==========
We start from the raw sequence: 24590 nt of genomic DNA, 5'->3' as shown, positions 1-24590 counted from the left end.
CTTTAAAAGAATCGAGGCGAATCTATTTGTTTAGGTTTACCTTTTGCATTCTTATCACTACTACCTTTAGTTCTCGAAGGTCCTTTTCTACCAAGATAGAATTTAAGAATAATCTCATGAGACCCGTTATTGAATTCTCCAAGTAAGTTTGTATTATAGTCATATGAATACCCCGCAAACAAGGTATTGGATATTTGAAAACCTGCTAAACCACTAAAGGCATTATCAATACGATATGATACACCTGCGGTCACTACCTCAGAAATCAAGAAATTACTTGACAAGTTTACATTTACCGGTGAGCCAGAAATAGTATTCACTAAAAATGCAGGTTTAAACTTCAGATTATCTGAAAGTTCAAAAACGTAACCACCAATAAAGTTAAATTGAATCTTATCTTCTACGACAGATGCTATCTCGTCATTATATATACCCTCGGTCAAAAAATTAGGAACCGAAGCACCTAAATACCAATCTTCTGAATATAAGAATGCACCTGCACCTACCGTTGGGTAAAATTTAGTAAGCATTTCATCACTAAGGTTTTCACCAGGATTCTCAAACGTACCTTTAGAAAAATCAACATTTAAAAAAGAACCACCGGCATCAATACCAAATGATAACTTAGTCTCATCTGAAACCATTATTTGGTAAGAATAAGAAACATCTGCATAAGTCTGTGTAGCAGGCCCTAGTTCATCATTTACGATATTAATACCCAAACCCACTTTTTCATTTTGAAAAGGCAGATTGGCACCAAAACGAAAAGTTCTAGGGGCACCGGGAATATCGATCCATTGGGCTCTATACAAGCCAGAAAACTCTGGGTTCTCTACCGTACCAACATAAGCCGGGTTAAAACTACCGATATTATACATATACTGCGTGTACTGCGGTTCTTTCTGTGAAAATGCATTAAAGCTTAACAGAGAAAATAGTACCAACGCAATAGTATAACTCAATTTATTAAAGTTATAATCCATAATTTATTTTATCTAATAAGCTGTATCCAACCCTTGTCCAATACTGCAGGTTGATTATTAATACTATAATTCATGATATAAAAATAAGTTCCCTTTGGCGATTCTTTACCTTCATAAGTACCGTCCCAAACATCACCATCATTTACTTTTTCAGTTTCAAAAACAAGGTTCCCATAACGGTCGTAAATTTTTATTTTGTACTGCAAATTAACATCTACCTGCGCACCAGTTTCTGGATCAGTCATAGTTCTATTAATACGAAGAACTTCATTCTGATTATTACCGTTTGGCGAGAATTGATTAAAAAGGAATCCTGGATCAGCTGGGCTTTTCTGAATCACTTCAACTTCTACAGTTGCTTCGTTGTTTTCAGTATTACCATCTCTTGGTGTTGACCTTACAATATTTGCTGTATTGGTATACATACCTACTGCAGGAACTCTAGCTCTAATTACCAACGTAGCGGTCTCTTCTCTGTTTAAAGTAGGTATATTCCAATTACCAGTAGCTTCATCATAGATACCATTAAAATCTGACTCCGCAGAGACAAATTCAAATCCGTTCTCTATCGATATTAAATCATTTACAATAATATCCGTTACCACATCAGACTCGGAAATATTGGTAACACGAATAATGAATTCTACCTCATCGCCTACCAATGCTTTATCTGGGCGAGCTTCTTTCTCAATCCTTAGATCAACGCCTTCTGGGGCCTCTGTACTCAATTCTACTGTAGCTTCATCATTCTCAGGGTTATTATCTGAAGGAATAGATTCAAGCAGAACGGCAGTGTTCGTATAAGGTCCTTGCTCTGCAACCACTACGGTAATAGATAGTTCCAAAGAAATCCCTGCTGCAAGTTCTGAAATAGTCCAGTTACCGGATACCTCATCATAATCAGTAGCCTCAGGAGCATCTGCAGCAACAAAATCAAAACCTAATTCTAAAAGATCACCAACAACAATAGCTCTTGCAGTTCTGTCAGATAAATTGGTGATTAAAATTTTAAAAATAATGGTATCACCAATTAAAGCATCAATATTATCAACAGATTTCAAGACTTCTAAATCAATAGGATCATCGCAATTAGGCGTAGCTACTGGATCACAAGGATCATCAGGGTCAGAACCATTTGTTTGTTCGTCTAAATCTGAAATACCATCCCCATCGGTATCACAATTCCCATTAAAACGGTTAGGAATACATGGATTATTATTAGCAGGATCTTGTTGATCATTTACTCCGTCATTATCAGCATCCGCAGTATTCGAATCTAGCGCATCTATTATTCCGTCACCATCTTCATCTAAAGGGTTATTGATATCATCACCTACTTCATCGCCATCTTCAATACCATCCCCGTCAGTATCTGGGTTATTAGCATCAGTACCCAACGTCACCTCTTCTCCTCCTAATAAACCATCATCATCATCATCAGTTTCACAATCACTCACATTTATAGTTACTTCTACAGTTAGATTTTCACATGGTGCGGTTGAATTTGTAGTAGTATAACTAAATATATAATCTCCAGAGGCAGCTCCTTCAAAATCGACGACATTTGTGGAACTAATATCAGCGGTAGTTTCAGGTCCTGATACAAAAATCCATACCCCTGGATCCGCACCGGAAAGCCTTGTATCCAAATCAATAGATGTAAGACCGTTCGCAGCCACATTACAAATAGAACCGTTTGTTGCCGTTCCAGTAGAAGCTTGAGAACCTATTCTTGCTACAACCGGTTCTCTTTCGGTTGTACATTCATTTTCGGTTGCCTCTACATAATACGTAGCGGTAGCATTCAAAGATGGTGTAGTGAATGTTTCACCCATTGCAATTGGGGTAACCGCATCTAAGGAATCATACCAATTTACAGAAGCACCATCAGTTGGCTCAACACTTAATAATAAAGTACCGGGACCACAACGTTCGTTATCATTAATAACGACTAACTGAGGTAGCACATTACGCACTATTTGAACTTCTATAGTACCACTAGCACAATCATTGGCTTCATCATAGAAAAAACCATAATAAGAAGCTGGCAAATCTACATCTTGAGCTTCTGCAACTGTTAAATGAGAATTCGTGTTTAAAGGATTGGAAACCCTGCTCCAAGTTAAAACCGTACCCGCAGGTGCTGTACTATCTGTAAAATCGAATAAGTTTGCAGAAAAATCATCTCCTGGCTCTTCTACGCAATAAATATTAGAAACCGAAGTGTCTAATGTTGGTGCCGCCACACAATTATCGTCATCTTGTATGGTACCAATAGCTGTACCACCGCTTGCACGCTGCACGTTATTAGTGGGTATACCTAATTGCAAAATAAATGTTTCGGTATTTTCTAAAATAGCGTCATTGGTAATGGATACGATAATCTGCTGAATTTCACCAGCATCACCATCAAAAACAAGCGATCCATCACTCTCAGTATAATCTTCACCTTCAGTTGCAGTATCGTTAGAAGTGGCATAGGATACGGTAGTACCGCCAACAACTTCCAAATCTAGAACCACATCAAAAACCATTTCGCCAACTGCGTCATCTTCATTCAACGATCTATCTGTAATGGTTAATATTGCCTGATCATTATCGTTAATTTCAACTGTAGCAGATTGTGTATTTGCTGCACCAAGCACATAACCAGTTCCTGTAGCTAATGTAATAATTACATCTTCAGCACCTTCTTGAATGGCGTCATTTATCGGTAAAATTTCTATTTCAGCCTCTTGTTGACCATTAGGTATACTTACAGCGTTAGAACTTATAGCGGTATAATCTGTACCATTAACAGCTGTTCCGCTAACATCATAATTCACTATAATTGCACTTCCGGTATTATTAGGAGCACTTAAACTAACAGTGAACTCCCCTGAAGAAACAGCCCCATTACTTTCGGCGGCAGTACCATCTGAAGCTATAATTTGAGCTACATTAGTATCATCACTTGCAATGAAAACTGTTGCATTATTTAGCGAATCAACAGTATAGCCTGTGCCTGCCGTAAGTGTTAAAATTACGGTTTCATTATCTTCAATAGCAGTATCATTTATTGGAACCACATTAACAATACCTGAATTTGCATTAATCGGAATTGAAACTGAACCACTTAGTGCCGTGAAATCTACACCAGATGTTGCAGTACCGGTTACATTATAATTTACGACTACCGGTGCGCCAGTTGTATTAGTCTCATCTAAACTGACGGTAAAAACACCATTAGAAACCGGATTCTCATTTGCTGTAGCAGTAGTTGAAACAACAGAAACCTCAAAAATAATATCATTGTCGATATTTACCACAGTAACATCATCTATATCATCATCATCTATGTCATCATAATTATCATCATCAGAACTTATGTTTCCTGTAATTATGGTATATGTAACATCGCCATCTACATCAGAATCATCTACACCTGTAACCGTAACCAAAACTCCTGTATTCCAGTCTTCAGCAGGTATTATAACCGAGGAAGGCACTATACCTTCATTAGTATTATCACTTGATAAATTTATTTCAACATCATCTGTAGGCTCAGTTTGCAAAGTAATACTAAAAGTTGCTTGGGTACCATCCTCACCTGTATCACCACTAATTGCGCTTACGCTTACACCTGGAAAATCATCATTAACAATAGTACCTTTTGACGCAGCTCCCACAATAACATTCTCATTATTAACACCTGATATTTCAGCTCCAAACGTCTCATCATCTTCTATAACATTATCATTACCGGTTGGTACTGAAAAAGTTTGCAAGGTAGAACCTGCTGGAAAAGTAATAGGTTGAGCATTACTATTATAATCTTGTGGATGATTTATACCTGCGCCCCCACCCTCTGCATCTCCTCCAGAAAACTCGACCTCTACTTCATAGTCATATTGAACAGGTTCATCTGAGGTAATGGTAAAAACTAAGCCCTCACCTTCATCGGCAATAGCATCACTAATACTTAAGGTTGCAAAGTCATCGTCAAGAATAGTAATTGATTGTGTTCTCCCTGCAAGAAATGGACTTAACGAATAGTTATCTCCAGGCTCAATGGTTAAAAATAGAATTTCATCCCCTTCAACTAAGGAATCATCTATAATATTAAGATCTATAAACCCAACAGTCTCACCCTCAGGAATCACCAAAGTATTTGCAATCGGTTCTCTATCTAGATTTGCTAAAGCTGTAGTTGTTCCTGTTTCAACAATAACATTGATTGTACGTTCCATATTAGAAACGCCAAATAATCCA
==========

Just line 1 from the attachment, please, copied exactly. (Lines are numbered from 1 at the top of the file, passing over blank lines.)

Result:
We start from the raw sequence: 24590 nt of genomic DNA, 5'->3' as shown, positions 1-24590 counted from the left end.